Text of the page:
Future Faces of Research
FRI is proud to present Future Faces of Research. This new series features the voices of undergraduate students writing about their experiences doing justice and equity focused research. The inaugural piece is written by Ellie Legg, FRI undergraduate researcher.
Part of why I chose to attend UC Davis was its R1 research university status. I wasn’t sure what I wanted to do yet with my career, but I knew having the opportunity to dive into research as an undergraduate would be a valuable experience. But when I got here, getting involved in research was a complex process, and finding paid positions proved even more challenging. I tried everything I could think of, including cold emailing every professor I was interested in, crossing my fingers that they needed research assistants.
After about 9 months of searching, I now hold a paid position at the Feminist Research Institute, as well as unpaid positions at the Social Cognitive Lab and the MIND Institute. However, I still have peers who are struggling to find labs to join, the majority of these peers being women in the biological sciences. This motivated me to research women’s experiences within STEM fields. I conducted five semi-structured interviews and designed a follow-up survey with Likert scale questions measuring undergraduate women’s sense of belonging. Through my investigation, I found that women are in need of more support overall but specifically, support from their academic institution.
So what does this mean for female-identifying undergraduates, such as myself, here at UC Davis? We need more support to find research experience. Undergraduates need to be fairly compensated for their time, especially when 10 hours a week is the standard requirement for lab positions. Financial compensation is critical due to the economic hardships for many students attending college; taking an unpaid position is hard to justify when that same time could be spent earning an income at a part-time job to ease the financial burden. Additionally, there needs to be more assistance in the process of obtaining research experience positions, combined with updated resources on where and how to apply.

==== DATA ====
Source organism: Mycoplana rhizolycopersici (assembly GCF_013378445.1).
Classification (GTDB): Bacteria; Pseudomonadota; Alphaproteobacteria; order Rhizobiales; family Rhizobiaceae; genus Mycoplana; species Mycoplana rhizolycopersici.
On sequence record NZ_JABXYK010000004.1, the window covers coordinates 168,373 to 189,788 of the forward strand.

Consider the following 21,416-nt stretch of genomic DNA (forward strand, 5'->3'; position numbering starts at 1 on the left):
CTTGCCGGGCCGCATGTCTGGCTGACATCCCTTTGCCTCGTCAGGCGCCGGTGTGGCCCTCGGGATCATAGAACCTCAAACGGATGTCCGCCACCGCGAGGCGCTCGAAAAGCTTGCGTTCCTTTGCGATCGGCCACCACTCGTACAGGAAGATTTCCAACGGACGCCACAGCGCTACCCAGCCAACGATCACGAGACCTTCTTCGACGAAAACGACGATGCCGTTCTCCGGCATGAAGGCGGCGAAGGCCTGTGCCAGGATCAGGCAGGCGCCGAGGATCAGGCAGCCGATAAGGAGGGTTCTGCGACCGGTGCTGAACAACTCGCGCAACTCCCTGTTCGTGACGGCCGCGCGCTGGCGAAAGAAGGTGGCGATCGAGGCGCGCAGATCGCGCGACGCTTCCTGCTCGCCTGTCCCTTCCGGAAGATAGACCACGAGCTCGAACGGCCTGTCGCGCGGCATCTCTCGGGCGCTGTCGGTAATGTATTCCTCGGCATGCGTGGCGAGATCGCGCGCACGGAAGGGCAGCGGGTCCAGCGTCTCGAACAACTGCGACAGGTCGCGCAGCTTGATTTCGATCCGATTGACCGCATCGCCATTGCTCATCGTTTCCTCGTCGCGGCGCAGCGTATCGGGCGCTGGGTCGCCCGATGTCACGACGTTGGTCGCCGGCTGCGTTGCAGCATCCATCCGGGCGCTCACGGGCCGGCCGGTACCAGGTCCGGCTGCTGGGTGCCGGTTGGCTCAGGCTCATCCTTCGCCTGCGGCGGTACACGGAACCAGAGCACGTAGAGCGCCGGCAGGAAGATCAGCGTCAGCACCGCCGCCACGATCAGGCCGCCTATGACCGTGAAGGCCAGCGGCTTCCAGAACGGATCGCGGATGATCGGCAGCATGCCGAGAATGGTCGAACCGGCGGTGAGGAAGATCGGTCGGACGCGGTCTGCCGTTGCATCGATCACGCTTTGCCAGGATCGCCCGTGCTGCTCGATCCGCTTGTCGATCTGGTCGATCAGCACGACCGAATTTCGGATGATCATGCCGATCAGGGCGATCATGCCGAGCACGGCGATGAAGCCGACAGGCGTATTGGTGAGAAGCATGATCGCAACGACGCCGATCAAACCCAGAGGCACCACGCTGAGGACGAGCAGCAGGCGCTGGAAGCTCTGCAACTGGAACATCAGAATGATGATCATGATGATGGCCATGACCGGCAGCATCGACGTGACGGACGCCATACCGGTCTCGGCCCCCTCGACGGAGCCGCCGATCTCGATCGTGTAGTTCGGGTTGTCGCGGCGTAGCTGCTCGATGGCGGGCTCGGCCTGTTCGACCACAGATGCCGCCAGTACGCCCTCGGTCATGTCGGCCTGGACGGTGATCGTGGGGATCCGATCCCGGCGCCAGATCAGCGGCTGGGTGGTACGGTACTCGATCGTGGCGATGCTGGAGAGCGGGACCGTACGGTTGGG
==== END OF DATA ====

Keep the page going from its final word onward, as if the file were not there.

Undergraduate women in STEM who felt they had UC Davis support were more likely to believe they were worthy of being in the STEM space. One participant specified:
“...as a woman in STEM sometimes it’s hard to feel heard especially when the majority of your professors and TAs are men, but I’ve had some women professors that have inspired me to do more and not let stereotypes or imposter syndrome bring me down.”
These results are consistent with previous research on belonging. A retrospective study found that the two important themes for women's success in STEM careers were teacher and parental support combined with a strong sense of belonging in the field (Moore 2021). This research may also be true for those minoritized based on race and sexual identity (Johnson et al 2007, Rodriguez et al 202, Rainey et al 2018). This research showed me that when choosing a graduate program I need to prioritize an institution that will offer me the support I need, thus allowing me to feel that sense of belonging and giving me space to excel, over choosing an institution based on its prestige alone.
Although my experience of participating in research ended in success, I know that it should not have been as hard as it was. I was successful because of my ambition and persistence, combined with overwhelming support from my peers and family who allowed me to have the flexibility to accept unpaid positions. Being able to be a research assistant and collaborate on research projects is now my most valuable experience as an undergrad. With proper support, we could see the percentages of women in STEM increase and create space for more diversity within historically underrepresented fields, especially in research spaces. I hope for our future females in STEM that their undergrad is filled with abundant research opportunities and fairly compensated research positions, because that should be the standard for an R1 status university.